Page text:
Chang’e 4 spacecraft lands on far side of the Moon in world first for China
In a case of Star Trek meets reality, the Chinese National Space Agency has gone where no man — or spacecraft — has gone before, landing a lunar explorer on the far side of the Moon.
- China becomes the first country to complete a soft landing on the Moon’s far side
- The Chang’e 4 will investigate the Moon’s potential to support future space travellers
- The mission is part of China’s ambitious push to explore the Moon’s resources
It is the first time a soft landing has been performed on the Moon’s far side — also known as the dark side because it faces away from earth and remains comparatively unknown — due to challenges relaying signals.
Chang’e Moon missions
- Chang’e 1: China’s first lunar mission launched in 2007. It orbited the Moon and created a topographical map of the surface
- Chang’e 2: A second orbiting mission in 2011 to scout for future landing sites as well as take high-resolution photos
- Chang’e 3: First unmanned Moon landing of the Chang’e effort. The lander with Jade Rabbit touched down in 2013, making it the first soft landing on the Moon since 1976. Despite some technical issues, the rover functioned until 2016 when it was officially declared dead
- Chang’e 4: China’s current mission to explore and research the far side of the Moon
- Chang’e 5: Future mission slated for 2019 to collect and return lunar rocks and soil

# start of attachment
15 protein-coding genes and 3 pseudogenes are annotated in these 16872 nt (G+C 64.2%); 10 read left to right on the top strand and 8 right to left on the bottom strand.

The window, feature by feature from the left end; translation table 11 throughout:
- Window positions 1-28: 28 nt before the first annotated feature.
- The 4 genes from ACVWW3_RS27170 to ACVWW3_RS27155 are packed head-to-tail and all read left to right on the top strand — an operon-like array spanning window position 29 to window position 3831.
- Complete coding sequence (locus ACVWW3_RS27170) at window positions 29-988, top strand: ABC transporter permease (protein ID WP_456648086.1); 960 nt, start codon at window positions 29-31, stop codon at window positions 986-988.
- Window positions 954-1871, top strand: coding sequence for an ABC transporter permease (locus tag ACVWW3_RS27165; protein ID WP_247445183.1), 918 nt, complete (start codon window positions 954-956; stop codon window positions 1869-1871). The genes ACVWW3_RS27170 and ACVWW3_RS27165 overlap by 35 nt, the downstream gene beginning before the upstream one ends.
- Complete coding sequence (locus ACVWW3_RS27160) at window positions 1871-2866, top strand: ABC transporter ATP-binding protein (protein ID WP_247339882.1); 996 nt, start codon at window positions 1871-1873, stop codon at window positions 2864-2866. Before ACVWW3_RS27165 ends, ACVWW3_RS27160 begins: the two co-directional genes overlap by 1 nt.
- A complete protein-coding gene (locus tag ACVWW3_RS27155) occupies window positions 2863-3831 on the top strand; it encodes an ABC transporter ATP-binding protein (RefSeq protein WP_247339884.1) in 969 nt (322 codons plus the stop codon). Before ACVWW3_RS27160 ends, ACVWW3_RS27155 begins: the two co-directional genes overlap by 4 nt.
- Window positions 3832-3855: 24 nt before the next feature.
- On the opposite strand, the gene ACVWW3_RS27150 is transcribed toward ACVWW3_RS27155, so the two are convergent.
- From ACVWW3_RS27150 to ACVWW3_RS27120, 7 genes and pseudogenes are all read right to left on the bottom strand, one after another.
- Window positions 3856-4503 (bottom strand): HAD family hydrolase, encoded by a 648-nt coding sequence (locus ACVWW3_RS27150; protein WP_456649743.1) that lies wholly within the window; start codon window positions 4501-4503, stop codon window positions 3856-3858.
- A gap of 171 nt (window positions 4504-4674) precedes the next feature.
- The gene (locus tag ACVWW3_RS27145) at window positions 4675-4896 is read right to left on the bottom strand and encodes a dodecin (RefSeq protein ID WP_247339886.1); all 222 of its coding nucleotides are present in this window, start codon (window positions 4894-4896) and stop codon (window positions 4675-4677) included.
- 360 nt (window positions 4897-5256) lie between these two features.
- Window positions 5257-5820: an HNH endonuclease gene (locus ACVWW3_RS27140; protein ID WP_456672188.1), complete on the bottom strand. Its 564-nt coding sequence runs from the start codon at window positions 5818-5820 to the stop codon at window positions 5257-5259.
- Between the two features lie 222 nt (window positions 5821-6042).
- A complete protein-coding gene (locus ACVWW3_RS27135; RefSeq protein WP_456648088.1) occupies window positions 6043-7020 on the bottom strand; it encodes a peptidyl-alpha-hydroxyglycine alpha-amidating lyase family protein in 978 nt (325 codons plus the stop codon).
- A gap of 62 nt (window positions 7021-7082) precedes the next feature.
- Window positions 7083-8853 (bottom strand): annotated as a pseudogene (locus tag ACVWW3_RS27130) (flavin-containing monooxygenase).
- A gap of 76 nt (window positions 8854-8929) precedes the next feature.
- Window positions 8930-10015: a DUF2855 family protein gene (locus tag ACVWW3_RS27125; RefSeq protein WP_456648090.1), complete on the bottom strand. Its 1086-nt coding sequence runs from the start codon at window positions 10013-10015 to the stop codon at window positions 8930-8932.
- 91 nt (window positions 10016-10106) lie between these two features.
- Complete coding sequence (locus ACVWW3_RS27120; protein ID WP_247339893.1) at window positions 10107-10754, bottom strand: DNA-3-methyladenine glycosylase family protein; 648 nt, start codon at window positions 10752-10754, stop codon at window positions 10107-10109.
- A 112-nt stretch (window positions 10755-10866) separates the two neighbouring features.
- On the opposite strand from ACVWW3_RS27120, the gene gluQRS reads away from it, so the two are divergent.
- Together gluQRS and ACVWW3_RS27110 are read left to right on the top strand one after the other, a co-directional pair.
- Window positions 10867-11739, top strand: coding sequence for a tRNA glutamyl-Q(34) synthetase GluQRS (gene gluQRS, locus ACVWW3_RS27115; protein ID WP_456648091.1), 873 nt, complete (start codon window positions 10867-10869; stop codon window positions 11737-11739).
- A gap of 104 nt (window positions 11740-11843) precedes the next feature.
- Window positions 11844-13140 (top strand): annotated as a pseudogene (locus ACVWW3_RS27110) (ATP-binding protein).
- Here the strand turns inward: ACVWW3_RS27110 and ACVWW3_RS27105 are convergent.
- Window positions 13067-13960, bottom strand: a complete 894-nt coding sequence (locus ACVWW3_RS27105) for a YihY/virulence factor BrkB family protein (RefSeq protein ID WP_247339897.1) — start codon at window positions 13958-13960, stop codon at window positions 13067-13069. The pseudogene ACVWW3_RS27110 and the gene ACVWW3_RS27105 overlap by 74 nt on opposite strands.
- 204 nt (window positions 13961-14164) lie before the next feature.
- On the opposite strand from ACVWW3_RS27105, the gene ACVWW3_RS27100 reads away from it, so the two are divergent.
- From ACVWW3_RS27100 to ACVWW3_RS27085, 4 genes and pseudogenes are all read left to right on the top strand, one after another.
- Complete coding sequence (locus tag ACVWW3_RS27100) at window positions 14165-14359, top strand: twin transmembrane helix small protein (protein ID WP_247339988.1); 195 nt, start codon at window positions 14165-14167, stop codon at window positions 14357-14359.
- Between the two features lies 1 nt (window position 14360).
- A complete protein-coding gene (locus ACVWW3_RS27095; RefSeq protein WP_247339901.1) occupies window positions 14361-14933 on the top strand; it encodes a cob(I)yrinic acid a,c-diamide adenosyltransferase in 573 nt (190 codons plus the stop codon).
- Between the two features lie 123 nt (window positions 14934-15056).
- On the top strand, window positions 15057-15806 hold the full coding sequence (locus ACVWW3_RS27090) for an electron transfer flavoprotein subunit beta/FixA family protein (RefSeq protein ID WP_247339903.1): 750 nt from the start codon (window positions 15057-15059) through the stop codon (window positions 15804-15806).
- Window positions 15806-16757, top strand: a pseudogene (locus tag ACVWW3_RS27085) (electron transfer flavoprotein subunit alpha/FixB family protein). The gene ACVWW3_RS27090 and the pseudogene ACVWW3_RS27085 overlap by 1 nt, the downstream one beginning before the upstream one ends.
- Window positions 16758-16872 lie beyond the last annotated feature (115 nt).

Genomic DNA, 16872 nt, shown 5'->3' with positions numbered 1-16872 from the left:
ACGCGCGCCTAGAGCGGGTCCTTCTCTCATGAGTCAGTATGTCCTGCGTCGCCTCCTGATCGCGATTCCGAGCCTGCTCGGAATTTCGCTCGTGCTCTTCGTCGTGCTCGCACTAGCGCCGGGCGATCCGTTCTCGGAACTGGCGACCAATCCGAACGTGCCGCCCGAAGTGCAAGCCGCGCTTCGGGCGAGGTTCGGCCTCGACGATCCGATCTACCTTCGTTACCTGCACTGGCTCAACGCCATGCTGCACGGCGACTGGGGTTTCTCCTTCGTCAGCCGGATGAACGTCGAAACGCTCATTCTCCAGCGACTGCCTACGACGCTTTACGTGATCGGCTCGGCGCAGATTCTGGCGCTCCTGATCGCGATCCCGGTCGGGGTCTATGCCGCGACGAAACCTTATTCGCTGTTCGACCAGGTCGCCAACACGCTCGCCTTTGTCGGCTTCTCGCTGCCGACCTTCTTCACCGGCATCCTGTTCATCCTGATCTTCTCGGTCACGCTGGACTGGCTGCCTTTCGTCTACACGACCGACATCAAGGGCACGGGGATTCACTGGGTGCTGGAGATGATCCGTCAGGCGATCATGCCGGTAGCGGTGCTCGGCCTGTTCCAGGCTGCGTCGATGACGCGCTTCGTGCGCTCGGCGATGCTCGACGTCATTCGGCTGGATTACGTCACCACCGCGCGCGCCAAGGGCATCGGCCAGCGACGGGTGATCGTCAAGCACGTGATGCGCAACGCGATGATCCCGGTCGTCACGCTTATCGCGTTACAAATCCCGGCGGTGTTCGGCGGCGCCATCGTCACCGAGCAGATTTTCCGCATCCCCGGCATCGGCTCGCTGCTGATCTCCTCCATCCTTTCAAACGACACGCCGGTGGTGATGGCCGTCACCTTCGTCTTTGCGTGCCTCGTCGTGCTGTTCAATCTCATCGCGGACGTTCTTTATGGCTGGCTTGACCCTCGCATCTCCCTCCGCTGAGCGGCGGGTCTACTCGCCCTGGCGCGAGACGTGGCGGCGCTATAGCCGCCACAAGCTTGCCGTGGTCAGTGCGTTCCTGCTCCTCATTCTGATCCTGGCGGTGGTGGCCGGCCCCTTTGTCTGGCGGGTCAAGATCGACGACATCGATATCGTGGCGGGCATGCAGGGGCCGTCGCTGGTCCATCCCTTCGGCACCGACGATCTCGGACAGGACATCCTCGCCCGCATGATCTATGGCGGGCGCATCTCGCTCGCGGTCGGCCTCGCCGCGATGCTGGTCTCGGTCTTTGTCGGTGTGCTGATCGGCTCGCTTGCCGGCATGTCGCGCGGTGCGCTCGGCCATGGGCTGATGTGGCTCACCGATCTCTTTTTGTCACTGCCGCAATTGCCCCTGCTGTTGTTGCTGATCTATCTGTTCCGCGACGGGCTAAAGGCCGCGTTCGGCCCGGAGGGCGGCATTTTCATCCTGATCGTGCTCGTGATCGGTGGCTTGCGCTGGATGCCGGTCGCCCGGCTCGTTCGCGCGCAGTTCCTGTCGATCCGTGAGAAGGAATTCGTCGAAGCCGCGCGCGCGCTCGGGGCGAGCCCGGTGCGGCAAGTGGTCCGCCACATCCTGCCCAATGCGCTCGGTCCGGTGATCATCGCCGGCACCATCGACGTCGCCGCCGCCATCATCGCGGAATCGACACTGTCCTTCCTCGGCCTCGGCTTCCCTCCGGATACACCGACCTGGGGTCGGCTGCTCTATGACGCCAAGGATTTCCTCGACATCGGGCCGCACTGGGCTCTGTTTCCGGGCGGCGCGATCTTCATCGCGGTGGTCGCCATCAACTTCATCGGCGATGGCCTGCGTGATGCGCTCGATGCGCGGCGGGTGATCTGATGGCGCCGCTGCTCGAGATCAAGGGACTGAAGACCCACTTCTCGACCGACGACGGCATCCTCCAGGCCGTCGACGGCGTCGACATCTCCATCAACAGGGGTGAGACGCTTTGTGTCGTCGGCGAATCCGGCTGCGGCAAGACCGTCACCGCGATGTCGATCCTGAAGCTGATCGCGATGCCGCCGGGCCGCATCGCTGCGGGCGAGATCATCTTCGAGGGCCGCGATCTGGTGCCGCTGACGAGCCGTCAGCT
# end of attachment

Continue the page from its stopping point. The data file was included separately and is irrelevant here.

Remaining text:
The Chang’e 4 spacecraft touched down at 10:26am local time, the official China Central Television said.
Chang’e 4 is a lander-rover combination and will explore both above and below the lunar surface.
Some of the experiments aboard will investigate the Moon’s potential to support future space travellers.
One of those experiments is a biosphere project, which includes silkworm eggs, thale cress and potato seeds.
If it goes to plan, the ecosystem would be self-sustaining, with the silkworms germinating the potatoes and popping out caterpillars. These would in turn produce carbon dioxide, helping the plants grow as a food source.
Because the far side faces away from Earth, it is also shielded from radio transmissions — making it the perfect place from which to study the universe.
The mission is part of China’s ambitious push to explore the Moon’s resources and potential as a space base.
China landed its Yutu, or ‘Jade Rabbit’ rover on the Moon five years ago and plans to have Chang’e 5 return to earth with samples — the first time that will have been done since 1976.
A crewed lunar mission is also under consideration.